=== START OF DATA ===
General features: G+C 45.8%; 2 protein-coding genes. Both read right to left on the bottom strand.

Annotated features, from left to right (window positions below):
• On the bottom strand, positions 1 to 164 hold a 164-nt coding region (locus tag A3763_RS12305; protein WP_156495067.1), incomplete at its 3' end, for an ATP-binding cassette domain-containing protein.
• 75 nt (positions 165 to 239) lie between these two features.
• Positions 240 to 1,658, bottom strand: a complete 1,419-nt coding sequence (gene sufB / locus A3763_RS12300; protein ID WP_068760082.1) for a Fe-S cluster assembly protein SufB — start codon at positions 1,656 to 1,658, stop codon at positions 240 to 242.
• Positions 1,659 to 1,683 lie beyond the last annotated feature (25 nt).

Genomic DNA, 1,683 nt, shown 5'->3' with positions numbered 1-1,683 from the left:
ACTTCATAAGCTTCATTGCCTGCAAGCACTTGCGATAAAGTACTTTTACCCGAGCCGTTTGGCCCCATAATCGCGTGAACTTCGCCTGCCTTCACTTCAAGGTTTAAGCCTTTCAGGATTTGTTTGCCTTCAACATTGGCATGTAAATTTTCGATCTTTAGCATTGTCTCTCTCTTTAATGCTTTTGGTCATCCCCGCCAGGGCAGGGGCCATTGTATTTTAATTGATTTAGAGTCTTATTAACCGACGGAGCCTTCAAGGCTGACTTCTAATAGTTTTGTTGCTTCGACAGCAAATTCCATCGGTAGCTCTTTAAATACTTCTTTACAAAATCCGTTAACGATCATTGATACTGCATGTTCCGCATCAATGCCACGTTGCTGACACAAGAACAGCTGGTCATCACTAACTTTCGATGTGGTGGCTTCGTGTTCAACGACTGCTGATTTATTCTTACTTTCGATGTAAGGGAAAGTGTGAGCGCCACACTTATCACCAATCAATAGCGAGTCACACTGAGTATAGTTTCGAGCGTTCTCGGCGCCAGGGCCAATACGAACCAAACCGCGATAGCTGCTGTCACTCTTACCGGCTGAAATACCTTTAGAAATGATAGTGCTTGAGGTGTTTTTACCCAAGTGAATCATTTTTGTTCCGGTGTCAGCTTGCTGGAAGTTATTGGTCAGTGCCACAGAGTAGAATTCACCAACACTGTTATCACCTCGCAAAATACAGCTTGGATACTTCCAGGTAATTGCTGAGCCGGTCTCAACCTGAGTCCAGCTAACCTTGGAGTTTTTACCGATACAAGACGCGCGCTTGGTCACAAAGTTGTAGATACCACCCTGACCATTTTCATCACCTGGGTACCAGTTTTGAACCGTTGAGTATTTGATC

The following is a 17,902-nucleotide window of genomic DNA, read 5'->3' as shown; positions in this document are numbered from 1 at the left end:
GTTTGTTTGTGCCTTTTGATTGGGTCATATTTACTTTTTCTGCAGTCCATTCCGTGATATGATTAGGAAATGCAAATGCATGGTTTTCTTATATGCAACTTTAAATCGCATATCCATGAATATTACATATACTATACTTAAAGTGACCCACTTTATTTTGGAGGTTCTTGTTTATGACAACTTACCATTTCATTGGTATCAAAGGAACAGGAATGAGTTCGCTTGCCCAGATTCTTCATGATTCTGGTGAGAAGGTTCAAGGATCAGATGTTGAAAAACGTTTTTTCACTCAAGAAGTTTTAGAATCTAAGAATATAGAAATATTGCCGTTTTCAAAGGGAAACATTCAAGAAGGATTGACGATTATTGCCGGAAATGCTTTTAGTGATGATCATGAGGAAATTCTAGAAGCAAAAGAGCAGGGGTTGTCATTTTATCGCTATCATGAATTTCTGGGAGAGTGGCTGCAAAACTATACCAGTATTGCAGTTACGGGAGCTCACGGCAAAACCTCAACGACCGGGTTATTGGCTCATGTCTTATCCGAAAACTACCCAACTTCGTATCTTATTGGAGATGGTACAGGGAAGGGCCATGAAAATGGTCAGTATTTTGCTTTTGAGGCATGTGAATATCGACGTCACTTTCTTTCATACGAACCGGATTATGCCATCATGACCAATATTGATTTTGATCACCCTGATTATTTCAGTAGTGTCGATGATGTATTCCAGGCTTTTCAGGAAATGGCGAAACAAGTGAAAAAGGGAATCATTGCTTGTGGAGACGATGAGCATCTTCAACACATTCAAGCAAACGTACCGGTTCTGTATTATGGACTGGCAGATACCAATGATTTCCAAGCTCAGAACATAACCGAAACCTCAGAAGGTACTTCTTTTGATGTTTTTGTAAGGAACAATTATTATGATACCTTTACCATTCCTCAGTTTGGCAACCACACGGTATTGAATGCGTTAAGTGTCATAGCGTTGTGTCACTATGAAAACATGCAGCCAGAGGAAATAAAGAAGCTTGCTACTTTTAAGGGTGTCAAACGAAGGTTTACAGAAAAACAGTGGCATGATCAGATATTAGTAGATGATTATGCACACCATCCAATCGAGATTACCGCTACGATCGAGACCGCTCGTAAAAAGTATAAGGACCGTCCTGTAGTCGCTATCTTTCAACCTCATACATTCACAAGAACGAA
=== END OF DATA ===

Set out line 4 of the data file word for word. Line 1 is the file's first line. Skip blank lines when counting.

• 75 nt (positions 165 to 239) lie between these two features.